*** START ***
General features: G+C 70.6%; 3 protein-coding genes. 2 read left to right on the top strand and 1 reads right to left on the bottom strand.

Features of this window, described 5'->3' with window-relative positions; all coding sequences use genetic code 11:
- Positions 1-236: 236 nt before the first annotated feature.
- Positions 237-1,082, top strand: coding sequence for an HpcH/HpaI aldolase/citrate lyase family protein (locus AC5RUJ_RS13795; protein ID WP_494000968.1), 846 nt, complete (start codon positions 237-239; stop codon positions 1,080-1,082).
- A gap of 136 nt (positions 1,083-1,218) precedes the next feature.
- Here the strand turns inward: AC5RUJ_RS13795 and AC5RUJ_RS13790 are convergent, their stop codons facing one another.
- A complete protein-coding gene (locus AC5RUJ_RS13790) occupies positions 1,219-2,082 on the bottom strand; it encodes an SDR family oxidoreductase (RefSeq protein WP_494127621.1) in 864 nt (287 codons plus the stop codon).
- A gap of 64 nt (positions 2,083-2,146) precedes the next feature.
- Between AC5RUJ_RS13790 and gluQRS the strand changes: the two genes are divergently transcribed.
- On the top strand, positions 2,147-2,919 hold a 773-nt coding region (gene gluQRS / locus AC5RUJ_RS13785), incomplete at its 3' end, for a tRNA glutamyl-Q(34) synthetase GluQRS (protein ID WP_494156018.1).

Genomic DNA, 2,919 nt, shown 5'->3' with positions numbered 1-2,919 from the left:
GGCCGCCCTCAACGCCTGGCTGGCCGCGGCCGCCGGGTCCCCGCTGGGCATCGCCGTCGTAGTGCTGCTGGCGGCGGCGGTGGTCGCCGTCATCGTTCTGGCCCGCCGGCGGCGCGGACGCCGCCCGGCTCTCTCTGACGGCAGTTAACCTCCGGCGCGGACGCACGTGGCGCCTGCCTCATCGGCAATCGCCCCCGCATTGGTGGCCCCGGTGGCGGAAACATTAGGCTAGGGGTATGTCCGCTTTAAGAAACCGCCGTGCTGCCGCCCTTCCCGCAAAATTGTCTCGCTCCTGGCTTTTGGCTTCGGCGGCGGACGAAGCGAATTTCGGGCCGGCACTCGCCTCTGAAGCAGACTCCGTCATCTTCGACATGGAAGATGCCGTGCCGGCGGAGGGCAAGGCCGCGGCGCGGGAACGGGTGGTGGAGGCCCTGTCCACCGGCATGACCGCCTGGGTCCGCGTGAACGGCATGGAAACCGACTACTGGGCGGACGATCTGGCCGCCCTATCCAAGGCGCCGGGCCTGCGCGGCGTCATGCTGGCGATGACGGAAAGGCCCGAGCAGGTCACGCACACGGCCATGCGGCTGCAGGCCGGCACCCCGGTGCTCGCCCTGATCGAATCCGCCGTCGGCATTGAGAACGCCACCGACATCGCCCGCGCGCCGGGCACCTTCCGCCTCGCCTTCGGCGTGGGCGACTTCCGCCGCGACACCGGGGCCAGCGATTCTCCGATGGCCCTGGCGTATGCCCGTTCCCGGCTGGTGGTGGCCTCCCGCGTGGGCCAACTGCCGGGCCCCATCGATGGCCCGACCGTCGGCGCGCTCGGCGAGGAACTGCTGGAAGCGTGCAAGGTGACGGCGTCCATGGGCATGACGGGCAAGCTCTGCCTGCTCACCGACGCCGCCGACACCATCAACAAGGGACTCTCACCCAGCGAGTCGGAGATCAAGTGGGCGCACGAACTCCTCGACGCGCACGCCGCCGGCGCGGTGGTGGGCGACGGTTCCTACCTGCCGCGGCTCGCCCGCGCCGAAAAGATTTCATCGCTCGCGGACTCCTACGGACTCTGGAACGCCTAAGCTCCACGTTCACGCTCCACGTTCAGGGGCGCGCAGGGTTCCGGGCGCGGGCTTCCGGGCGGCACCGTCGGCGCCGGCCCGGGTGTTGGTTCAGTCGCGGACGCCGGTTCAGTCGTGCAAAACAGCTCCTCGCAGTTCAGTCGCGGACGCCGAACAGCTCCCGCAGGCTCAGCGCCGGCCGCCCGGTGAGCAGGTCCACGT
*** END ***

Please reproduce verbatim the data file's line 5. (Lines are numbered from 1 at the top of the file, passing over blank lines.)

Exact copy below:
- A gap of 136 nt (positions 1,083-1,218) precedes the next feature.